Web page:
About tractorgirl

Hi my name is Sally Rush: I'm a Christian, a mother, a community engagement officer, a listener, a dreamer, a partner, an experienced teacher, a friend, a daughter, a sister and so much more.

4 thoughts on “A Fluffy Guide to Family Friendly Protest Tourism- Part 1

  1. From John Madeley, 19 Woodford Close, Caversham, Reading RG4 7HN
    Tel : 01189 476063
    Mob: 0789 1882321
    e-mail: john.madeley@gmail.com

    6th November 2009

    MAKE POVERTY HISTORY – THE NOVEL

    An account of the campaign told through a novel, by author John Madeley who covered most of the national Make Poverty History events in 2005, including the G8 summit at Gleneagles. was also involved in local campaigning.

    Beyond Reach?” employs a fact-cum-fiction plot to tell a witty story of how a feisty young married woman inspires a church minister to join the campaign. The result is an explosive mix that takes them into a world that neither bargained for. Their relationship energises them for the campaign, leading them to an exposé of government duplicity, of how the claims made about more aid and debt relief were far from all they seemed.

    The debt relief came with strings attached and there was not much of it – four years later, only about 20 per cent of developing country debt has been wiped out – and the aid increase included money for debt relief. There was huge double counting, and the government was slow to act on climate change which is reinforcing poverty.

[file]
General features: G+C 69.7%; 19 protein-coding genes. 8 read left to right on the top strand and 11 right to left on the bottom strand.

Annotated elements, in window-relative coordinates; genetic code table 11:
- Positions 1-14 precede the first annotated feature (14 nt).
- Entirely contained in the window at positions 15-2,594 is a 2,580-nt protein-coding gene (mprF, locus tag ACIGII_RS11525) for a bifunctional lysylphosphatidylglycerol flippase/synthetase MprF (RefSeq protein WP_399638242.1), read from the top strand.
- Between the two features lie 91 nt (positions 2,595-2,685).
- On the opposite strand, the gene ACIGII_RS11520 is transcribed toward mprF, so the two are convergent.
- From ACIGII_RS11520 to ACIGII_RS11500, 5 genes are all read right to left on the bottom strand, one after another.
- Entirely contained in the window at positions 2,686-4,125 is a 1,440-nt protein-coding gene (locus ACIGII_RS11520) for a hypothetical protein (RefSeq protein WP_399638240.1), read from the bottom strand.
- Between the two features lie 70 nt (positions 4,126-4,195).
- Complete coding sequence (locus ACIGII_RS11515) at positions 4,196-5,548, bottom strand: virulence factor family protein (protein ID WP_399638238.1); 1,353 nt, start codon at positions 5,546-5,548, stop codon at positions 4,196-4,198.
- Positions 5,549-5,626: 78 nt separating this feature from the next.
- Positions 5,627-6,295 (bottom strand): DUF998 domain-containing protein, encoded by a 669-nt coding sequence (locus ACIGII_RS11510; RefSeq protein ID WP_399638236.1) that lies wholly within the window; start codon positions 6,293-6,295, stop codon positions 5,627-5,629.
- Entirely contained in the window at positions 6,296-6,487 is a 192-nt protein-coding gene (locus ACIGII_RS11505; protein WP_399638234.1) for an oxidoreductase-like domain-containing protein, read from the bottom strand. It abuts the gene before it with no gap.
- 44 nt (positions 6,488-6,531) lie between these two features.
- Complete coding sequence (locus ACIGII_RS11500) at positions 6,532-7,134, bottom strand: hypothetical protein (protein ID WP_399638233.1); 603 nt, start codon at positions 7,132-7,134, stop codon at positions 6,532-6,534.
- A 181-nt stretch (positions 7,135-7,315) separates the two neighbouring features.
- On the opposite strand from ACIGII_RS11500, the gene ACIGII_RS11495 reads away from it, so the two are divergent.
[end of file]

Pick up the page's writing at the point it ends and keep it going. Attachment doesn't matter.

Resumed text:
This is also a story about forbidden love and the meaning of life. The relationship of the book’s two main characters is set against a background of faithfulness, commitment, weakness and opportunity.

    The book draws on Madeley’s 50 years experience of campaigning on development issues to pack the book full of campaigning ideas.

    This is a book for anyone who supported the Make Poverty History campaign, who bought a wrist band, or who just wants a good read about one of the most important issues of our time.

    Royalties from the book go to agencies working to eradicate poverty.

    “Beyond Reach?” is published by Longstone Books, 239 pages, price £9.99. ISBN: 978-0-9554373-7-3.

    John Madeley is the author of nine factual books on development issues, including the best-selling “Hungry for Trade – How the poor pay for free trade”.

    More details from e-mail: john.madeley@gmail.com
    web site: http://www.JohnMadeley.co.uk

  2. My memories of Make Poverty History in Edinburgh aren’t quite such fun. They include having to stay inside the office while protesters were “kettled” in the street opposite and threw something which might or might not have been a petrol bomb at the window. Watching riot police and armoured cars and horses where I normally drive and having to phone in to see if it was even safe to go in.

    Couple of the most frightening days of my life.

  3. Yes it’s spam, but yes I’ve allowed it…….sometimes it’s information sharing with only a hint of money making 😉
    Agatha, as for the darker side I think I will post a serious analysis about protesting, including the negatives, after my sideways look entries.